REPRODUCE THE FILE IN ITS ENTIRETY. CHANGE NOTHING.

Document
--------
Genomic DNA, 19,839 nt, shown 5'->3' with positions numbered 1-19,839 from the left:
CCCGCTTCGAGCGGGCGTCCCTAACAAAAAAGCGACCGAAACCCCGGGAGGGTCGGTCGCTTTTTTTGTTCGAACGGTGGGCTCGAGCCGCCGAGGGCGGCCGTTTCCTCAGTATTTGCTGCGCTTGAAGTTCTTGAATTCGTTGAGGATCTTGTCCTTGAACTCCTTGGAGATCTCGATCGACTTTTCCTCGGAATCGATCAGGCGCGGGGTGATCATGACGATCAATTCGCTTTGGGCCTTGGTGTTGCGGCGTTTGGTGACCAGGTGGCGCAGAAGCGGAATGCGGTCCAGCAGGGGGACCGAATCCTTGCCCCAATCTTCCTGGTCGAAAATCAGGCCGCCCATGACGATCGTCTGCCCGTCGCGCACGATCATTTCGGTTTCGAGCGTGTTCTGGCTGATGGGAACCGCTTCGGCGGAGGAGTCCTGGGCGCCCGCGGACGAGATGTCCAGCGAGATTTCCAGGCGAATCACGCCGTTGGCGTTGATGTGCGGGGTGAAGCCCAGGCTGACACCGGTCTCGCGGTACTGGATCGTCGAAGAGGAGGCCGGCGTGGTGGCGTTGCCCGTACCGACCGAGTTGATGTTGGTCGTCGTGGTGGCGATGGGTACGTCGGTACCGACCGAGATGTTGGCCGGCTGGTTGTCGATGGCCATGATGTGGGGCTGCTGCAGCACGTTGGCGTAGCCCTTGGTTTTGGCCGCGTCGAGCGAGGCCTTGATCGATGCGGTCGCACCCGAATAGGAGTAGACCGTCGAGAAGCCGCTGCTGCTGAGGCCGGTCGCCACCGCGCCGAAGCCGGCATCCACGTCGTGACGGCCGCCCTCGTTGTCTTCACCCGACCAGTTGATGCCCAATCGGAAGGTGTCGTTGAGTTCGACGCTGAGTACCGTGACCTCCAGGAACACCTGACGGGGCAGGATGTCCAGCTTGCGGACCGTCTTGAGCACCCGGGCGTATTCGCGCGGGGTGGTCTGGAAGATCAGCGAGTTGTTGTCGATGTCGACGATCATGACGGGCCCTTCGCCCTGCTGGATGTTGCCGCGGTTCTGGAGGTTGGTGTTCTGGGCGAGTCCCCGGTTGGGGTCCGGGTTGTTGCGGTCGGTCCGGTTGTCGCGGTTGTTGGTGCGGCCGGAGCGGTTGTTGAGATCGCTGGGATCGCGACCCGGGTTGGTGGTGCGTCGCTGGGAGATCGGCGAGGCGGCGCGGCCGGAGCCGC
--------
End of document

Genomic DNA, 19,839 nt, shown 5'->3' with positions numbered 1-19,839 from the left:
CCCGCTTCGAGCGGGCGTCCCTAACAAAAAAGCGACCGAAACCCCGGGAGGGTCGGTCGCTTTTTTTGTTCGAACGGTGGGCTCGAGCCGCCGAGGGCGGCCGTTTCCTCAGTATTTGCTGCGCTTGAAGTTCTTGAATTCGTTGAGGATCTTGTCCTTGAACTCCTTGGAGATCTCGATCGACTTTTCCTCGGAATCGATCAGGCGCGGGGTGATCATGACGATCAATTCGCTTTGGGCCTTGGTGTTGCGGCGTTTGGTGACCAGGTGGCGCAGAAGCGGAATGCGGTCCAGCAGGGGGACCGAATCCTTGCCCCAATCTTCCTGGTCGAAAATCAGGCCGCCCATGACGATCGTCTGCCCGTCGCGCACGATCATTTCGGTTTCGAGCGTGTTCTGGCTGATGGGAACCGCTTCGGCGGAGGAGTCCTGGGCGCCCGCGGACGAGATGTCCAGCGAGATTTCCAGGCGAATCACGCCGTTGGCGTTGATGTGCGGGGTGAAGCCCAGGCTGACACCGGTCTCGCGGTACTGGATCGTCGAAGAGGAGGCCGGCGTGGTGGCGTTGCCCGTACCGACCGAGTTGATGTTGGTCGTCGTGGTGGCGATGGGTACGTCGGTACCGACCGAGATGTTGGCCGGCTGGTTGTCGATGGCCATGATGTGGGGCTGCTGCAGCACGTTGGCGTAGCCCTTGGTTTTGGCCGCGTCGAGCGAGGCCTTGATCGATGCGGTCGCACCCGAATAGGAGTAGACCGTCGAGAAGCCGCTGCTGCTGAGGCCGGTCGCCACCGCGCCGAAGCCGGCATCCACGTCGTGACGGCCGCCCTCGTTGTCTTCACCCGACCAGTTGATGCCCAATCGGAAGGTGTCGTTGAGTTCGACGCTGAGTACCGTGACCTCCAGGAACACCTGACGGGGCAGGATGTCCAGCTTGCGGACCGTCTTGAGCACCCGGGCGTATTCGCGCGGGGTGGTCTGGAAGATCAGCGAGTTGTTGTCGATGTCGACGATCATGACGGGCCCTTCGCCCTGCTGGATGTTGCCGCGGTTCTGGAGGTTGGTGTTCTGGGCGAGTCCCCGGTTGGGGTCCGGGTTGTTGCGGTCGGTCCGGTTGTCGCGGTTGTTGGTGCGGCCGGAGCGGTTGTTGAGATCGCTGGGATCGCGACCCGGGTTGGTGGTGCGTCGCTGGGAGATCGGCGAGGCGGCGCGGCCGGAGCCGC